Oct. 15 2014 12:00 AM
Lansing’s specialty coffee scene continues to grow with the addition of another business. Paul and Emily Nicholls are the owners of the new Rust Belt Roastery in Old Town. They roast small batches of beans in an antique woodfired roaster and distribute them at local farmers markets and retail stores.

“We’re both been big fans of coffee, and when we moved here, we couldn’t find anyone doing this, so we started,” Emily Nicholls said. “We haven’t met any of them yet, though. It’s kind of a solitary vocation.”

Last year, Craft & Mason Coffee Roasters, another mico-roastery, opened in DeWitt. Within the last six months, two local businesses opened that cater to specialty brewed coffee: Strange Matter Coffee Co. in East Town and For Crêpe Sake in the Lansing City Market each feature pour-over style coffee.

“We’ve also met a lot of home roasters in the area,” Nicholls said. “There are a lot of people around here who take their coffee seriously.”

He’s originally from California; she’s from the Cleveland area, but they moved here in 2010 when she accepted a position as farm manager at CBI Giving Tree Farm, an organic community supported agriculture program in Lansing. The beans aren’t all organic, though — the pair experiment with different types to achieve different kinds of roasts.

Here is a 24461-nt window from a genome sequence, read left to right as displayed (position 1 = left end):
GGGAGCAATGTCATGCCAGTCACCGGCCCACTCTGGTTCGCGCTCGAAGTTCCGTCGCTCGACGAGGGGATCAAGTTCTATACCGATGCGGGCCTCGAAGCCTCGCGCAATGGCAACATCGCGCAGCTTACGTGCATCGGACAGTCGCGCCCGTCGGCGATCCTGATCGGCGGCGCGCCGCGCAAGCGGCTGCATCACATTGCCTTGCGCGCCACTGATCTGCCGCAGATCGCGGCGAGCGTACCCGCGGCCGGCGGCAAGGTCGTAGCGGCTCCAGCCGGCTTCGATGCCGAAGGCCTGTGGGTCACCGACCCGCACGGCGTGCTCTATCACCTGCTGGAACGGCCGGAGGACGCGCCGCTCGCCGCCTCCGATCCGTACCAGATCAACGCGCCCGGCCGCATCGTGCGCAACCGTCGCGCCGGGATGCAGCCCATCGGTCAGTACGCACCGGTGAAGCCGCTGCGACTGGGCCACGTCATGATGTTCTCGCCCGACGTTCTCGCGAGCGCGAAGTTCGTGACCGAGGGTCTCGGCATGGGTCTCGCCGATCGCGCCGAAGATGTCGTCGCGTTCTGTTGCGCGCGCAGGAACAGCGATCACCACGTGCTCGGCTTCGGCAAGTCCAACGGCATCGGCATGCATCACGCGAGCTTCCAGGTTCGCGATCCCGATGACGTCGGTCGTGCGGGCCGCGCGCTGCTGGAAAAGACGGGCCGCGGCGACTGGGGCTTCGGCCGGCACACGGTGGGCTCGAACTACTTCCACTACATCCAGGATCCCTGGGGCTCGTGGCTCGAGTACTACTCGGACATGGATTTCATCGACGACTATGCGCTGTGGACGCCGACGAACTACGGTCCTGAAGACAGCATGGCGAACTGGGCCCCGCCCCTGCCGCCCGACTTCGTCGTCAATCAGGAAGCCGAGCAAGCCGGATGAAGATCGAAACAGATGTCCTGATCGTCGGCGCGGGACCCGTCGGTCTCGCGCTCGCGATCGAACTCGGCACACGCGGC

“It’s nice to have that variety,” Nicholls said. “We like to work with small companies, but our priority is getting the freshest beans.”

The coffee beans are then roasted in a 3,500-pound cast iron wood-fired roaster that was made in Italy in the 1930s. They found it in Wisconsin and rescued it was retrofitted to run on gas.

“It’s very efficient,” Nicholls said. “I can roast 20 pounds of beans with a piece of wood the size of a baseball bat.” Every Saturday, they roast about two or three batches using a variety of different woods.

Rust Belt Roastery coffee beans are carried at the Old Town General Store, Detroit Frankie´s Wood- Fired Pizza and Farmstead Specialty Store in Charlotte. They’re also available online at rustbeltroastery. com. Nicholls said she wouldn’t mind growing the business to distribute beans regionally, but doesn’t see Rust Belt moving outside the Rust Belt.

“We don’t need to be too big,” Nicholls said. “We just like to roast.”

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